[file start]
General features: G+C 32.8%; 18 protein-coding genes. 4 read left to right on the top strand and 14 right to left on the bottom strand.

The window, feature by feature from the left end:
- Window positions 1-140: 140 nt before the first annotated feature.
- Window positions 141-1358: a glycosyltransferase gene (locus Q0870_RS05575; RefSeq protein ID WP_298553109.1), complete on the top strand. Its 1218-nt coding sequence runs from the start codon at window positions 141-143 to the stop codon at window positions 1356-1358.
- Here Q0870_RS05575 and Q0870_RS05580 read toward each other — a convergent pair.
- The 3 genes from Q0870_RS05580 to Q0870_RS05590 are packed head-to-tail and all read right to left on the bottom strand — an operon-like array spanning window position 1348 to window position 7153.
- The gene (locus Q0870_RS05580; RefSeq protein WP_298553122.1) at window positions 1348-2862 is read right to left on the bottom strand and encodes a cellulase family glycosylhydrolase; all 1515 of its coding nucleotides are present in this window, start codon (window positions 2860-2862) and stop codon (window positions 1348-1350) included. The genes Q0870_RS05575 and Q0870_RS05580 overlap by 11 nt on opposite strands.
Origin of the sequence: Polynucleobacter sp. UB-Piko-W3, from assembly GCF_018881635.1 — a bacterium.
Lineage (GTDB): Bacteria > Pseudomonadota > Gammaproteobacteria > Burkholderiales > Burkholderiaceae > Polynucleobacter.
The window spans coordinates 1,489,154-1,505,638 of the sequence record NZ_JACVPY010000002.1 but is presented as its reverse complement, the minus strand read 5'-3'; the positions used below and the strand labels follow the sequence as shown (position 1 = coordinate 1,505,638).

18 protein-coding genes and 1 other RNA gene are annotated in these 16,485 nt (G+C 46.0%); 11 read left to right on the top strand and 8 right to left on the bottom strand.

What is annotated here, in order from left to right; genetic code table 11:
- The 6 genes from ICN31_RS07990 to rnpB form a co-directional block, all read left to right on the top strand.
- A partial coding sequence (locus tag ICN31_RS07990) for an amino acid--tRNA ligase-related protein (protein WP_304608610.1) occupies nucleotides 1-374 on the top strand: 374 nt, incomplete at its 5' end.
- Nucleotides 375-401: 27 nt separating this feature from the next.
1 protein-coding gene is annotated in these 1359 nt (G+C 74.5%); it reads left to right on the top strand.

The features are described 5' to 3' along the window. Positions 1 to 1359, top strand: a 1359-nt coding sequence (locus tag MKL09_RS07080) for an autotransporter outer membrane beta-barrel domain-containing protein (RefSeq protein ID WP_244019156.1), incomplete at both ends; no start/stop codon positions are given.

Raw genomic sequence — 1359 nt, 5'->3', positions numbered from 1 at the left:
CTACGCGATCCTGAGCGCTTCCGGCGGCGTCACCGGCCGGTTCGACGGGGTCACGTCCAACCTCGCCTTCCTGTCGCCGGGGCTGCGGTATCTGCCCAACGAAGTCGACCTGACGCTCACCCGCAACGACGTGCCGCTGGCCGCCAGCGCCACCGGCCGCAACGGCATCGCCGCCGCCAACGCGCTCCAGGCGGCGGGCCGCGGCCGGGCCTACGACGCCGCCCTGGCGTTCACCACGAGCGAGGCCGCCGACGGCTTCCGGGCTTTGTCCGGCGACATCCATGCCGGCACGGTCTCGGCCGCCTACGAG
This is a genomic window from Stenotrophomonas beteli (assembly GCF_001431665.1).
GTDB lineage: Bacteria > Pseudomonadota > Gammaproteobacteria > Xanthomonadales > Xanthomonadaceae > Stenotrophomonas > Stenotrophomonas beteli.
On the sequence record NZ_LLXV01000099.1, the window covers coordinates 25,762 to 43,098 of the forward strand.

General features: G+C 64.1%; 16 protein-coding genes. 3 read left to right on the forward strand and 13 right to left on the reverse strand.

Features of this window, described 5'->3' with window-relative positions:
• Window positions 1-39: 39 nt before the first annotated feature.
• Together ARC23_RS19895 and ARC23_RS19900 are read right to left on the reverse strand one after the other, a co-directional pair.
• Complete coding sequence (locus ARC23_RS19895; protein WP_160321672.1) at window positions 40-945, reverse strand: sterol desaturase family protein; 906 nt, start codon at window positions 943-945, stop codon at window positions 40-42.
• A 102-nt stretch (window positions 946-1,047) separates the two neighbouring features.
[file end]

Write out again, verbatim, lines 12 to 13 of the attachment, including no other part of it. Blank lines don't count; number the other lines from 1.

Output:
What is annotated here, in order from left to right; genetic code table 11:
- The 6 genes from ICN31_RS07990 to rnpB form a co-directional block, all read left to right on the top strand.